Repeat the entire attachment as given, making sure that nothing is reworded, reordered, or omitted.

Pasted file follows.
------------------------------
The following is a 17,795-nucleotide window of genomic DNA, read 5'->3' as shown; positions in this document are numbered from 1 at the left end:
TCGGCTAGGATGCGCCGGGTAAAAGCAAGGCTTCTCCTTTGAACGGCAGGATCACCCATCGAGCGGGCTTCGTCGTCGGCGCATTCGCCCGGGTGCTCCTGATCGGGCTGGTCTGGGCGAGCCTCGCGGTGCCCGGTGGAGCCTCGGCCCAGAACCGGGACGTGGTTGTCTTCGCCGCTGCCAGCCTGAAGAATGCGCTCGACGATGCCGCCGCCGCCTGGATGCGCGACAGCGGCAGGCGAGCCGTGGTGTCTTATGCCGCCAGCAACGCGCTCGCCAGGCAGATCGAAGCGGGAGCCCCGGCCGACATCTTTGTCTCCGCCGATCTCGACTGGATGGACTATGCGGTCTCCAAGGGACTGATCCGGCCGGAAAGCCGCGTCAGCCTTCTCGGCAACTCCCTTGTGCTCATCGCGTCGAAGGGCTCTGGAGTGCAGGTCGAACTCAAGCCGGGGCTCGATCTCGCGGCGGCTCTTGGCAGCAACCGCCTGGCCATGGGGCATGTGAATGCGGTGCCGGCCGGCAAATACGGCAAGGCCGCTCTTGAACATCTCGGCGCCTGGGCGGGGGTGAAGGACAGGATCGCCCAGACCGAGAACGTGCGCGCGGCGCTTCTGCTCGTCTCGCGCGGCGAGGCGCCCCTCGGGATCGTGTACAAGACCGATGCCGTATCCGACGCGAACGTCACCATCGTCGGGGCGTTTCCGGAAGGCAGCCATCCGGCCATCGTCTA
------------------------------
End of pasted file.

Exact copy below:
The following is a 17,795-nucleotide window of genomic DNA, read 5'->3' as shown; positions in this document are numbered from 1 at the left end:
TCGGCTAGGATGCGCCGGGTAAAAGCAAGGCTTCTCCTTTGAACGGCAGGATCACCCATCGAGCGGGCTTCGTCGTCGGCGCATTCGCCCGGGTGCTCCTGATCGGGCTGGTCTGGGCGAGCCTCGCGGTGCCCGGTGGAGCCTCGGCCCAGAACCGGGACGTGGTTGTCTTCGCCGCTGCCAGCCTGAAGAATGCGCTCGACGATGCCGCCGCCGCCTGGATGCGCGACAGCGGCAGGCGAGCCGTGGTGTCTTATGCCGCCAGCAACGCGCTCGCCAGGCAGATCGAAGCGGGAGCCCCGGCCGACATCTTTGTCTCCGCCGATCTCGACTGGATGGACTATGCGGTCTCCAAGGGACTGATCCGGCCGGAAAGCCGCGTCAGCCTTCTCGGCAACTCCCTTGTGCTCATCGCGTCGAAGGGCTCTGGAGTGCAGGTCGAACTCAAGCCGGGGCTCGATCTCGCGGCGGCTCTTGGCAGCAACCGCCTGGCCATGGGGCATGTGAATGCGGTGCCGGCCGGCAAATACGGCAAGGCCGCTCTTGAACATCTCGGCGCCTGGGCGGGGGTGAAGGACAGGATCGCCCAGACCGAGAACGTGCGCGCGGCGCTTCTGCTCGTCTCGCGCGGCGAGGCGCCCCTCGGGATCGTGTACAAGACCGATGCCGTATCCGACGCGAACGTCACCATCGTCGGGGCGTTTCCGGAAGGCAGCCATCCGGCCATCGTCTA